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A walk across America without leaving the Island

A healthy — in more than one way— crowd of all ages participated in a group walk May 25.

A healthy — in every way— crowd of all ages participated in a group walk May 25.

On May 25, the Shelter Island School completed its second annual “A Walk Across America” challenge. Students, teachers, parents, grandparents and school board members were welcome to participate in a five-day event to promote fitness and school spirit, walking laps around the school track and combining the miles covered to attain a goal.

The organizer, physical education teacher Taylor Kelly, initiated the challenge last year with hopes that the walkers would log the distance between Shelter Island and New York City. Surpassing that the first day, she set a new goal to cover the distance between here and Disney World, in Orlando, Florida — 1,194 miles. Knowing that they had successfully reached last year’s goal, the school’s physical education department set a much more ambitious target — to walk the distance between Shelter Island and Disneyland in California.

A Walk Across America was born as a personal challenge for travel writer Peter Jenkins, who conceived his own journey of self-discovery, walking from New York to New Orleans and then on to Oregon during the 1970s. The Walk has been adopted by individuals and nonprofit groups as a fundraiser, with many schools participating to encourage student fitness.

“It’s really grown since last year, when grades Pre-K through 5th grade participated,” Ms. Kelly said. “This time, the whole school took part during their gym classes and a lot of students came before and after school to walk additional laps.”

Every participant received a card that was punched after each lap around the track, with 5 laps equaling a mile.

The Walk is a fitness event that nearly everyone, regardless of athletic ability, can undertake. Shelter Island High School track star Kal Lewis, who’s not used to so much company when he’s running, said he enjoyed “the nice vibe” of having so many members of the school community involved.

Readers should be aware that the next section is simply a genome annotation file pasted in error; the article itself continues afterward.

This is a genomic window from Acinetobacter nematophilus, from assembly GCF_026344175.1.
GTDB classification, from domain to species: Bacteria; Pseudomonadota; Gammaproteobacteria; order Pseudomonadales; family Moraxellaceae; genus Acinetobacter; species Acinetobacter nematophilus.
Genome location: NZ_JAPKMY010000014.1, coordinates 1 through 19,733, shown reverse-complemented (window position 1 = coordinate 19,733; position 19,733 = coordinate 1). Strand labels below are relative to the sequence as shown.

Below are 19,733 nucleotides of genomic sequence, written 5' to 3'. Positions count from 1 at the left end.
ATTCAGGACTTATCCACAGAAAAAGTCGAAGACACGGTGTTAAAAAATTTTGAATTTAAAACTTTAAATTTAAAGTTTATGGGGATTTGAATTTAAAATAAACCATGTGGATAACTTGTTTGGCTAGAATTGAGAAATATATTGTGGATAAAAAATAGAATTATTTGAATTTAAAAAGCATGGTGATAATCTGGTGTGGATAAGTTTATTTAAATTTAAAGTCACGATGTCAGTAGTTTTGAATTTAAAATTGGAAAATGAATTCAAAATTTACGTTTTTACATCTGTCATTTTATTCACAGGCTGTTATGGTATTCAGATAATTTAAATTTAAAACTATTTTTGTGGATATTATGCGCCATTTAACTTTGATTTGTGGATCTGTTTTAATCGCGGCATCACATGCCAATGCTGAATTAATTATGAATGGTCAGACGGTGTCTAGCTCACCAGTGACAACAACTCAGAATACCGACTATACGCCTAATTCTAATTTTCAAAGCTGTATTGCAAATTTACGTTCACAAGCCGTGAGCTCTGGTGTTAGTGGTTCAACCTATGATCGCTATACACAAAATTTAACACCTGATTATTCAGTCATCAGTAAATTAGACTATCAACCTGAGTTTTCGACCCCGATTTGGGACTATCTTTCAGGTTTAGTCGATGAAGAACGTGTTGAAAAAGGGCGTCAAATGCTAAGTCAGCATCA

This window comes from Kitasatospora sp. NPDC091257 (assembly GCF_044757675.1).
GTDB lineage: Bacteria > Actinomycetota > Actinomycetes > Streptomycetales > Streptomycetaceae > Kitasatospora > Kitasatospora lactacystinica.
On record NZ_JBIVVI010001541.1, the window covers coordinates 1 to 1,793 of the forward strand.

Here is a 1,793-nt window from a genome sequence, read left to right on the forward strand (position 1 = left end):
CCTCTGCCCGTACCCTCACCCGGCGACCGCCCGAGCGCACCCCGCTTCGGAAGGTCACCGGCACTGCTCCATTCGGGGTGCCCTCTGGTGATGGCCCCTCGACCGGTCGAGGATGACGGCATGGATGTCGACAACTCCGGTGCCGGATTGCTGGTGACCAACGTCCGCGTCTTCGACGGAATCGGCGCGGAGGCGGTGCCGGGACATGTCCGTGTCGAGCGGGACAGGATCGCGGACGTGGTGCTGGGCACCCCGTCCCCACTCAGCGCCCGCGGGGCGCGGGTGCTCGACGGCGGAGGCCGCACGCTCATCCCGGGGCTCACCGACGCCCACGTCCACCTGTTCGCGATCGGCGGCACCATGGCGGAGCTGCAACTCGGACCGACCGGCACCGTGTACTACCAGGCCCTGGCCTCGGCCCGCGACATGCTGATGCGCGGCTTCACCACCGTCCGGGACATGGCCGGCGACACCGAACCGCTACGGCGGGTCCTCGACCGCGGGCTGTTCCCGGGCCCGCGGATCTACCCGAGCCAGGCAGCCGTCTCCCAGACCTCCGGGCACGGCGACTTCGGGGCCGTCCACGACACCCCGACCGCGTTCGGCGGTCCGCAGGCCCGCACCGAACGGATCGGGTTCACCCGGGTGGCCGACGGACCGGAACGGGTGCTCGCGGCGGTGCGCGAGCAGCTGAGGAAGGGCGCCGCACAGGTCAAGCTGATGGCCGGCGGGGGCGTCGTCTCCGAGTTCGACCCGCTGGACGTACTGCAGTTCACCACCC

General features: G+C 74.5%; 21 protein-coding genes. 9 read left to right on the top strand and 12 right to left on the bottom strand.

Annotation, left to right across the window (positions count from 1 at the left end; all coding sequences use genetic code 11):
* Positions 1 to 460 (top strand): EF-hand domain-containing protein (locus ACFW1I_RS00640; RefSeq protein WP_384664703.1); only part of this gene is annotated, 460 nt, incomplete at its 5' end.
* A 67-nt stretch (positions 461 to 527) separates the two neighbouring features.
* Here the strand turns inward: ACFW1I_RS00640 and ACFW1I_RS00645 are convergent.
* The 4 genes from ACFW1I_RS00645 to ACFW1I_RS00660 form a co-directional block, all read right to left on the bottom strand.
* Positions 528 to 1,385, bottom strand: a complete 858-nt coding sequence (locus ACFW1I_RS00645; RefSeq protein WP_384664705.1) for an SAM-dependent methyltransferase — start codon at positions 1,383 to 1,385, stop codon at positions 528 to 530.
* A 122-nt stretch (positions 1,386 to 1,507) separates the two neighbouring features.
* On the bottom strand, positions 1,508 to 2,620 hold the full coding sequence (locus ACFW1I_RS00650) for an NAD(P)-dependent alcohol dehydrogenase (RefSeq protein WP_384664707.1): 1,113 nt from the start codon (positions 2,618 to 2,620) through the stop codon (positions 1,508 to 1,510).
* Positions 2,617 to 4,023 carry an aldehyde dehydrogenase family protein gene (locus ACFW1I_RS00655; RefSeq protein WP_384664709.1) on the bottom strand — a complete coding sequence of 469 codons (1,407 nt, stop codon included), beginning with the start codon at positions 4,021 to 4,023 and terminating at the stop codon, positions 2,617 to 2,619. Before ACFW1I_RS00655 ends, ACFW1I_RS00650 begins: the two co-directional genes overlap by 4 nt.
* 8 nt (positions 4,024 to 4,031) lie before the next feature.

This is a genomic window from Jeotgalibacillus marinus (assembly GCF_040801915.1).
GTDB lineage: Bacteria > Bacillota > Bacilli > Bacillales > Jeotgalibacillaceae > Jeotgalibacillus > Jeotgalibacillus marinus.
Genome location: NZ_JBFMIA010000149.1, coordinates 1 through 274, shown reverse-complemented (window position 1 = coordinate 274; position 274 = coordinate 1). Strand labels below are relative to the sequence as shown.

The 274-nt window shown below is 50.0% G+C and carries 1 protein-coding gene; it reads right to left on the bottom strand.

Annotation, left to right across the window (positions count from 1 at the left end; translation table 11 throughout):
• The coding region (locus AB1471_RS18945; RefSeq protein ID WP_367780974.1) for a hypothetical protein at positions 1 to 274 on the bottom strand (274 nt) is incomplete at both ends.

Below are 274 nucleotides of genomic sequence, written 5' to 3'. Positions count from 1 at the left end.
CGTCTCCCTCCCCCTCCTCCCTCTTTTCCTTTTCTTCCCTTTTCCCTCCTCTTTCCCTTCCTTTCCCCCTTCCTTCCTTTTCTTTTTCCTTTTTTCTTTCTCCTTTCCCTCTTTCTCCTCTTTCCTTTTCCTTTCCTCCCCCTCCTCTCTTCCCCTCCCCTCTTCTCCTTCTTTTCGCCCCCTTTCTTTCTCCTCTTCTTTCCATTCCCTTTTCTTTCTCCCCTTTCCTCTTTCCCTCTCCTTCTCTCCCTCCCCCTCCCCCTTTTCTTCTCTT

Parent Amanda Bartilucci, pushing 9-month-old daughter Nicolette in her stroller, cited several aspects she enjoyed, from providing snacks as a PTSA member to walking with her 2nd grader, Lexi. In truth, she was sometimes able to take a relaxed stroll, while Lexi speed-walked her baby sister, whom she calls Coco, in her stroller for several laps.

The temperature was hovering around 80 degrees as dozens of walkers covered their last laps and stepped under a canopy to get their cards punched. Then it was a quick, refreshing stop at a mister to cool off and around they went again. A light breeze picked up as the remaining classes began to emerge from the school for the finale.

“We were so lucky with the weather all week,” said teacher Brian Becker, noting how the cold, rainy spring had finally cleared out.

As students crowded around Mr. Becker to exchange each completed card for a new one, he let them ring a classic brass schoolhouse bell to celebrate each card. Then he quickly urged them back onto the track to cover more laps as the closing time approached.

PTSA Treasurer Lauren Meehan served watermelon slices, oranges and granola bars to the walkers, gently policing their distribution to ensure enough snacks for everyone. Third-grader Sadie Green-Clark volunteered that this year’s snacks were “better than last year’s” and a welcome reward for her efforts.

Fifth graders Jennifer Santos, Kenzie Montoya and Diana Duran multitasked, chatting and slurping juice from fresh slices of watermelon while they walked.

When the cards were tabulated, the team effort had covered 2,467.2 miles, more than double last year’s total, and just a few hundred miles — and maybe a couple of sprinkles of pixie dust — from the gates to the Magic Kingdom.

“This is a great event and this team did a great job,” said school official Todd Gulluscio, leading the assembled students in applauding the physical education teachers who had pulled the effort together.

Ms. Kelly expressed admiration for the school community that had greatly expanded the event’s reach. “I hope eventually we can turn this into a fundraiser,” she said, “and the walkers can get sponsors to support a cause of their choice.”

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